In June 2002, main-roster newcomer John Cena faced Kurt Angle on an episode of WWE SmackDown. Although he lost the match, the rookie Superstar showed lots of potential during his impressive five-minute performance. He even earned a handshake from respected locker room leader The Undertaker backstage later in the night.
Like John Cena, Masters worked for Ultimate Pro Wrestling (UPW) before joining WWE’s Ohio Valley Wrestling (OVW) developmental system. He told Dr. Chris Featherstone on SK Wrestling's Inside SKoop that John Cena’s career path showed that he was also on the right track.
“We were motivated. We knew, for me personally, we knew, okay, wow, we’ve seen all the success Cena and these other guys were having. It just kind of gave me some direction. Me being a little bit younger than those guys, I kind of looked up to guys like Cena and these other guys because it was like, ‘Oh, okay.’ It kind of showed me a path to take.”
Watch the video above to hear more of Chris Masters’ thoughts on John Cena’s early years in WWE. He also discusses the importance of wrestlers having enough size to stand out and turn heads in public places.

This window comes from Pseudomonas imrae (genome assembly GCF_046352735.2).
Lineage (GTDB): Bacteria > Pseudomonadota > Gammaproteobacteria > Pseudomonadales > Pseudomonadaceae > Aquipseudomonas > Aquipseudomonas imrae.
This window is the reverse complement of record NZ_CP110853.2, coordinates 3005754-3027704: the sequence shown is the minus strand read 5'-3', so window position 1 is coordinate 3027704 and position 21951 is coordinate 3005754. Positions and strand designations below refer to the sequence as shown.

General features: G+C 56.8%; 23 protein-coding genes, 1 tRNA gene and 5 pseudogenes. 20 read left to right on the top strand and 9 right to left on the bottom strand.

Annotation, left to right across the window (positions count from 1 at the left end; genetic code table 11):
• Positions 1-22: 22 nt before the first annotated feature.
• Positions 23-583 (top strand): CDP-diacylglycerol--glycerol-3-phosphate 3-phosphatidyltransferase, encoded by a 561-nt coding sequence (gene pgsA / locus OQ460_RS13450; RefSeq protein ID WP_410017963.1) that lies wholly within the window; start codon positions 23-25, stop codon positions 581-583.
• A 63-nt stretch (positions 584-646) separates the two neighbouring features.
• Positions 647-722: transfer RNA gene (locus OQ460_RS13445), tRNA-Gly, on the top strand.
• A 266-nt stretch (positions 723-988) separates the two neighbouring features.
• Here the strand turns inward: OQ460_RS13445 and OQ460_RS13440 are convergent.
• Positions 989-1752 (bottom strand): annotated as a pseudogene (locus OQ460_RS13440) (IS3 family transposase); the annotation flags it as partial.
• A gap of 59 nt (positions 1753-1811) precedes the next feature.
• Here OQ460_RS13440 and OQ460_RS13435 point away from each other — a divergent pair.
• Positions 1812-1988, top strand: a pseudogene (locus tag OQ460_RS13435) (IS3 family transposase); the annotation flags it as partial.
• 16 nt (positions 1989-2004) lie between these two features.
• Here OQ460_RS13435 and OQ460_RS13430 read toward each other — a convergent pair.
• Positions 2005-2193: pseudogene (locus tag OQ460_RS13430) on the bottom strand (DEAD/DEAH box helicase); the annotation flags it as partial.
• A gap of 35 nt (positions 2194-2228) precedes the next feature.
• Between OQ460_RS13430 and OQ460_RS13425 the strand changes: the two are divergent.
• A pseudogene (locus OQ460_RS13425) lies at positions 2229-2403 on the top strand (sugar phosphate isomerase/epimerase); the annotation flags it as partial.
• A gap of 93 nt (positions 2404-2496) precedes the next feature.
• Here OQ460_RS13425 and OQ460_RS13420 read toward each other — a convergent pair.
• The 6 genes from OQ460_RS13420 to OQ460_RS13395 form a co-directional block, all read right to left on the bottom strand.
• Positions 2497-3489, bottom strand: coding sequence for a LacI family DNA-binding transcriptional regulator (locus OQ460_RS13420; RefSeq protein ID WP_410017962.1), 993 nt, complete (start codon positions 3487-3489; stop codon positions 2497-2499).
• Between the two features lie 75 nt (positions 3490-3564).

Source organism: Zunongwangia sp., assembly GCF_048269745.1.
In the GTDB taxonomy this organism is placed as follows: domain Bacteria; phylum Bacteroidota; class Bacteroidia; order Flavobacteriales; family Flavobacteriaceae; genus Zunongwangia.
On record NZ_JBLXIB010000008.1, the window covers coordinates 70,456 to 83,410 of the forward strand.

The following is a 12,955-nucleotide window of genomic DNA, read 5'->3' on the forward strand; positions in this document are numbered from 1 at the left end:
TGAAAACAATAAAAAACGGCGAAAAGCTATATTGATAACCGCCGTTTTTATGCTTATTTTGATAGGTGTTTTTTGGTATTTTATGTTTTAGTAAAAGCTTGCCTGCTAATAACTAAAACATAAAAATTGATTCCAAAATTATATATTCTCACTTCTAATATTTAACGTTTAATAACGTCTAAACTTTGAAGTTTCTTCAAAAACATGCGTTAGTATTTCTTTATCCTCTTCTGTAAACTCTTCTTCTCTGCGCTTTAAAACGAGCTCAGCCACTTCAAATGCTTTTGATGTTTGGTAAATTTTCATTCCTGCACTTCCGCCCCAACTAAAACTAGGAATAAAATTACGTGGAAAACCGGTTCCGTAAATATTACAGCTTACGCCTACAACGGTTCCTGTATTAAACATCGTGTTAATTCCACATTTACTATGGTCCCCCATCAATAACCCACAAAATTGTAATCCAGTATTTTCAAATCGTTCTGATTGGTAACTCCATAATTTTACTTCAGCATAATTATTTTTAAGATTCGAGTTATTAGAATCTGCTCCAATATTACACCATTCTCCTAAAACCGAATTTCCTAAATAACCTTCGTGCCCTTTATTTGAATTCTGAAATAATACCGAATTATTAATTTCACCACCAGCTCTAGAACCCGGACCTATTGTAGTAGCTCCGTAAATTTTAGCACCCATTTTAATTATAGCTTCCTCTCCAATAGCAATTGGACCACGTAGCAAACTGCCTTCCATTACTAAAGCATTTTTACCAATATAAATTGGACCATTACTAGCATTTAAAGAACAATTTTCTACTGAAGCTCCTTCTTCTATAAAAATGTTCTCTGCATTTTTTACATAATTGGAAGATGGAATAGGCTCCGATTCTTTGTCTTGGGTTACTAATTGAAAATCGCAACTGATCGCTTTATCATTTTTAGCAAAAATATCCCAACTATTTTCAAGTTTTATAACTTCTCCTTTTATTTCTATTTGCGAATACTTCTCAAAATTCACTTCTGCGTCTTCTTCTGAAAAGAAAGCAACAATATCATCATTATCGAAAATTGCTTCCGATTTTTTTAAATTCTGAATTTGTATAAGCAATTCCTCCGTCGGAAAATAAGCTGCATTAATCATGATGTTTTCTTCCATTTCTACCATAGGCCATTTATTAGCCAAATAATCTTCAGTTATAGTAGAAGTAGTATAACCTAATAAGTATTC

Chris Masters on John Cena’s rapper gimmick
John Cena famously became The Doctor of Thuganomics after Stephanie McMahon heard him rapping at the back of a WWE bus. Although that gimmick change worked, Chris Masters says other Superstars are not always so fortunate.
“That’s the funny thing. In that case, it worked. But you’ve kind of got to be careful because sometimes if you show them the wrong thing and they run with it, now you’re stuck maybe doing something ridiculous or something you did not want to do.”
John Cena performed as The Doctor of Thuganomics from 2002 to 2005. He gradually turned into a good guy again and became the face of WWE for the next decade.
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